CHAPTER TWO CONCEPTUAL ANALYSIS OF HUMAN RIGHT 2.0.0 INTRODUCTION Human right as it is understood today has evolved over the centuries. Though the word "Human Rights" seems to have a modern face, human rights are old as human civilization. It is the universal believe, that every person by virtue of humanity is entitled to certain natural rights, this is well established throughout the history of mankind and it formed the underlying principle of Human rights. The concept of human rights can be traced to specific landmark documents, such as the code of Hammurabi, Magna Carta, the French Déclaration des Droits de l 'Homme et du Citoyen (the French Declaration on the Rights of Man and the citizen), and The American Bill of Rights. Although all of
been those belonging to the tradition of the Law of Nature. These show human rights depend directly on the natural order and are subject to a universal moral low, superior to positive law Present day human rights notions show human rights do not rest on nature but represent human requests historically defined and morally and politically justifiable by means of a non-naturalistic theory. History shows human rights were a vindication of freedom against the established power and as social economical demands. A clear understanding of the relationship between human rights and morality is best uncovered through the two main types of human rights moral theories the naturalistic and non-naturalistic one. 1.1.2.
Human rights can only include claims that are recognised as fundamental to a political community’s member’s humanity in Waters’ opinion. In short, Waters says that specific rights will be granted dependent on specific historical conditions. According to Waters, human rights are a product of particular balances of political interests. He emphasises the distinct difference between human rights discourse and human rights institutions. Human rights were made to benefit the bourgeois class, in his opinion.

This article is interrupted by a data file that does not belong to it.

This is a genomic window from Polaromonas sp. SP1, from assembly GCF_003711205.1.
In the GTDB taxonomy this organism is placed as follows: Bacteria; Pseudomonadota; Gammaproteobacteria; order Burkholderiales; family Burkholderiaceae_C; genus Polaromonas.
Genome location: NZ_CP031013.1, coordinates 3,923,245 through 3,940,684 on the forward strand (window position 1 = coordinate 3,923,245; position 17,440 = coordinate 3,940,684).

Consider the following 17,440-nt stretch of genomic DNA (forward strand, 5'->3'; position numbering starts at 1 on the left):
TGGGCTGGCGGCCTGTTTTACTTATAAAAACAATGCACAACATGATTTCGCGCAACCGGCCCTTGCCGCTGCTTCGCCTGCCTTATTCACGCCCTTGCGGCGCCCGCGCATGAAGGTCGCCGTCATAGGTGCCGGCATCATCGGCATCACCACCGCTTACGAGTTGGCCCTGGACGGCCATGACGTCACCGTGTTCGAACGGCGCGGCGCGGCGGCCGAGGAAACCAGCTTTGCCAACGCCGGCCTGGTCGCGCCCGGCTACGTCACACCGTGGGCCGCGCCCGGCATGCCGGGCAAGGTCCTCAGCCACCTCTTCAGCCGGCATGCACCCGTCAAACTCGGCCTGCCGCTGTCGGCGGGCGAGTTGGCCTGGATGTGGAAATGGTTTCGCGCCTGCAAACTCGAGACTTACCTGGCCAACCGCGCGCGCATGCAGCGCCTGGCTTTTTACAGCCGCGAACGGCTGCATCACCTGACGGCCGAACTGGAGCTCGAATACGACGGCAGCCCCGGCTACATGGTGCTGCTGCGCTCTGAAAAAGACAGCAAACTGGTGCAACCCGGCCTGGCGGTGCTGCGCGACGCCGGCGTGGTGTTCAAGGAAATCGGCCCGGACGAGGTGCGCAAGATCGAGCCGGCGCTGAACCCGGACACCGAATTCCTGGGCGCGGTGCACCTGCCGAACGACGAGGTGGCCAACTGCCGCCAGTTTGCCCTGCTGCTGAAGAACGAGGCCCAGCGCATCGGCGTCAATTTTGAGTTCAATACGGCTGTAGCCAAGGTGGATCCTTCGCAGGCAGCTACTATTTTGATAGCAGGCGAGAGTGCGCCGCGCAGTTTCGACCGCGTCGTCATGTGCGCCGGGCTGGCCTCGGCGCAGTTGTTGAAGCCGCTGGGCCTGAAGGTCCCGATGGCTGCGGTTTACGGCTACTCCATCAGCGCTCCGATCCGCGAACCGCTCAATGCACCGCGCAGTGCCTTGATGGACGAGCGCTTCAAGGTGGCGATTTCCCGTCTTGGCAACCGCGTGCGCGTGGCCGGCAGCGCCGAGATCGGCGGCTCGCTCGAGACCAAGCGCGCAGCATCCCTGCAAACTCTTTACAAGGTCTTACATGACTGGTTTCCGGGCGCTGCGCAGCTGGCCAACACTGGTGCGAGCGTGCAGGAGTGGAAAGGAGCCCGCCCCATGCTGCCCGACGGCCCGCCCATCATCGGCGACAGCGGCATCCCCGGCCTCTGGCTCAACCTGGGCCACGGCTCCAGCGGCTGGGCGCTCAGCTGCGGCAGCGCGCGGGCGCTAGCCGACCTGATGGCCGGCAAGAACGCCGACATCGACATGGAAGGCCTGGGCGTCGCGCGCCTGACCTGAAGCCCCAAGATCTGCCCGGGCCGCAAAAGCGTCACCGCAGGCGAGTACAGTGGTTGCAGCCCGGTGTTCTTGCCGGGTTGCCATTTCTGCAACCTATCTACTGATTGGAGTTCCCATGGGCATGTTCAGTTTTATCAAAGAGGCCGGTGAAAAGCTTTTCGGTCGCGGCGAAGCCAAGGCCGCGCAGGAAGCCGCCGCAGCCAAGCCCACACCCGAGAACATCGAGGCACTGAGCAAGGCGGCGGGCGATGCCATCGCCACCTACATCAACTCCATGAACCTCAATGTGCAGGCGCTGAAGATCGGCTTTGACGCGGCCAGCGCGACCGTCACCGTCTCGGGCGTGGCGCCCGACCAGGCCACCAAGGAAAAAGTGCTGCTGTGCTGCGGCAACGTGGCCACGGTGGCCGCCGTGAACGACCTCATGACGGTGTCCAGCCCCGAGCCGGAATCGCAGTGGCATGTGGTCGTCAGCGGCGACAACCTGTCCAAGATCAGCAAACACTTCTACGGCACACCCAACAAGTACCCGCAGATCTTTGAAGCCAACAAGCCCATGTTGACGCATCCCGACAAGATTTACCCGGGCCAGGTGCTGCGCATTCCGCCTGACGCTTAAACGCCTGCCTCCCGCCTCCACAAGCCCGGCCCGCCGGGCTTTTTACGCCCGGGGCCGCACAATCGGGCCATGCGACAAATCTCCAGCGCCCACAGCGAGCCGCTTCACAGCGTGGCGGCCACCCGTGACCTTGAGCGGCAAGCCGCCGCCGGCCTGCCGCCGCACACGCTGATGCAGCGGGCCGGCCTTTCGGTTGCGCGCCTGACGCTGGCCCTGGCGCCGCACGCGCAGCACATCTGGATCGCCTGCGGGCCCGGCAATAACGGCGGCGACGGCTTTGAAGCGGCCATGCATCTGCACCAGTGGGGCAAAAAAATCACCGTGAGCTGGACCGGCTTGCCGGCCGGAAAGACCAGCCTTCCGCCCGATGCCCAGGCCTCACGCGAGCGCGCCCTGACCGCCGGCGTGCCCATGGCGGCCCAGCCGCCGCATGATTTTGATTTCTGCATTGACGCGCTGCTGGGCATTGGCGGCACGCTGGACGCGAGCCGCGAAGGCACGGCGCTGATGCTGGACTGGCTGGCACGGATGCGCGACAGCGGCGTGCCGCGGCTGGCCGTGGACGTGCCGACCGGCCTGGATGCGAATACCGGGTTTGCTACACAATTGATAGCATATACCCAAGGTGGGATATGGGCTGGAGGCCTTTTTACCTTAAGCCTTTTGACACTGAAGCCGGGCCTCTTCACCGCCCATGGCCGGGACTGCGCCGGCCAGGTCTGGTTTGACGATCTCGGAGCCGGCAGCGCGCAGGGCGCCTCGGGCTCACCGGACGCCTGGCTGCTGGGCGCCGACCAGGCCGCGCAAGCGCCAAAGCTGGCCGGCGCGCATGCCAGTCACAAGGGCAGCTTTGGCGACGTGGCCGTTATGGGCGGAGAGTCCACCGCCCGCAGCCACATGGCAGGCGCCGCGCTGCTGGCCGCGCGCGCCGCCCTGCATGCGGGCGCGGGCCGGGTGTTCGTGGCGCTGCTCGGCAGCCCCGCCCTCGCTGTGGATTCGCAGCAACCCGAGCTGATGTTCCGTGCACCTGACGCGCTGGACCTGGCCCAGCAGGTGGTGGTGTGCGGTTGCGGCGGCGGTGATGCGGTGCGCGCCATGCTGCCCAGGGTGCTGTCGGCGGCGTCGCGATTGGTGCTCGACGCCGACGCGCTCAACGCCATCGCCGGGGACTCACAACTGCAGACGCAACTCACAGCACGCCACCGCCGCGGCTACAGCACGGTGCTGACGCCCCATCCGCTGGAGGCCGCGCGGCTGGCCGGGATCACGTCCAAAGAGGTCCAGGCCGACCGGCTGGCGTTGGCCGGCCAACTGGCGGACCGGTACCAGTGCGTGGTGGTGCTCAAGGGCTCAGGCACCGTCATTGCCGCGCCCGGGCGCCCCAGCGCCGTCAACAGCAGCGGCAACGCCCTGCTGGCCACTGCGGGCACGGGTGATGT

Human rights are universal Human rights are based on the principle of respect of the individual. It also is a rights are inherent to all human being that whatever the nationality, place of residence, national or ethic origin, sex, religion, color, language,etc. Those right are indivisible and interdependent. People are all equally in human right and without any discrimination.Universal human rights are expressed by law. In this case, human rights law is responsibility by governments to act in certain ways.
A human rights are using in institution to protect the human of dead. The use of human rights is frameworks to restore the violators. There are the subfields which reflects on anthropological methodologies and theories as well as social and political relate question of our time. The human rights of theory and practice have come to form the foundation for a variety of initiatives which is including international development for examples community conflict resolution, gender equality, truth, education, civil society projects, and the protection of children, cross-culture and comparative perceptions. It also draws upon debates that have infused classic political and ethical theory: the nature of the just society; the rights of individuals and of collectives; the forms and content of democracy; the nature of social rights and social obligations.
They are not granted by a body or an institution, however institutions should enforce them (Cassin quote). Human rights concern all aspects of existence of the human being, physical and intellectual, as individuals and as part of a community of humans. Some of these rights were justified in different pretexts; such as the right of property, right of free expression, and the right of access to information , bearing in mind the different outlook to these rights in different legal